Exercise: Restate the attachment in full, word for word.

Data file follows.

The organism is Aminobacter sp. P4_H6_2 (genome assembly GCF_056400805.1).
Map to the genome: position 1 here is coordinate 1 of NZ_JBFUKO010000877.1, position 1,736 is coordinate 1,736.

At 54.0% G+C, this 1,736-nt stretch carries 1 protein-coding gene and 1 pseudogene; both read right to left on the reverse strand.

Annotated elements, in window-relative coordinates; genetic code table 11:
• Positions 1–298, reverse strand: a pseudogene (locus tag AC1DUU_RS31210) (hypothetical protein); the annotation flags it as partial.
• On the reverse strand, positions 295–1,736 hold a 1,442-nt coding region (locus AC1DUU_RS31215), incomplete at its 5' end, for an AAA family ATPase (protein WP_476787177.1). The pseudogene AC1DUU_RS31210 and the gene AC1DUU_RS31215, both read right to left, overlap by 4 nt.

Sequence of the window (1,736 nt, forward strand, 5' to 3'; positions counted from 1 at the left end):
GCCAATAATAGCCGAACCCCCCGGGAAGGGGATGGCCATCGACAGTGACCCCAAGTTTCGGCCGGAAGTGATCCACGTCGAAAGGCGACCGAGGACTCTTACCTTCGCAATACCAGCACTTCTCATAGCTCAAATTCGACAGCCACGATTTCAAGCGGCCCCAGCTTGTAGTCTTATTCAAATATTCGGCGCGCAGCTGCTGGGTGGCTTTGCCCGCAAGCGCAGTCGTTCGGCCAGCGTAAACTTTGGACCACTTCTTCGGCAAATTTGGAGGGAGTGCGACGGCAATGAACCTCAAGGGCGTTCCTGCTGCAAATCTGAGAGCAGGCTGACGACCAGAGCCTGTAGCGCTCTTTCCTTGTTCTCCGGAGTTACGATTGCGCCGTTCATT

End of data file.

The organism is Aminobacter sp. P4_H6_2 (genome assembly GCF_056400805.1).
Map to the genome: position 1 here is coordinate 1 of NZ_JBFUKO010000877.1, position 1,736 is coordinate 1,736.

At 54.0% G+C, this 1,736-nt stretch carries 1 protein-coding gene and 1 pseudogene; both read right to left on the reverse strand.

Annotated elements, in window-relative coordinates; genetic code table 11:
• Positions 1–298, reverse strand: a pseudogene (locus tag AC1DUU_RS31210) (hypothetical protein); the annotation flags it as partial.
• On the reverse strand, positions 295–1,736 hold a 1,442-nt coding region (locus AC1DUU_RS31215), incomplete at its 5' end, for an AAA family ATPase (protein WP_476787177.1). The pseudogene AC1DUU_RS31210 and the gene AC1DUU_RS31215, both read right to left, overlap by 4 nt.

Sequence of the window (1,736 nt, forward strand, 5' to 3'; positions counted from 1 at the left end):
GCCAATAATAGCCGAACCCCCCGGGAAGGGGATGGCCATCGACAGTGACCCCAAGTTTCGGCCGGAAGTGATCCACGTCGAAAGGCGACCGAGGACTCTTACCTTCGCAATACCAGCACTTCTCATAGCTCAAATTCGACAGCCACGATTTCAAGCGGCCCCAGCTTGTAGTCTTATTCAAATATTCGGCGCGCAGCTGCTGGGTGGCTTTGCCCGCAAGCGCAGTCGTTCGGCCAGCGTAAACTTTGGACCACTTCTTCGGCAAATTTGGAGGGAGTGCGACGGCAATGAACCTCAAGGGCGTTCCTGCTGCAAATCTGAGAGCAGGCTGACGACCAGAGCCTGTAGCGCTCTTTCCTTGTTCTCCGGAGTTACGATTGCGCCGTTCATT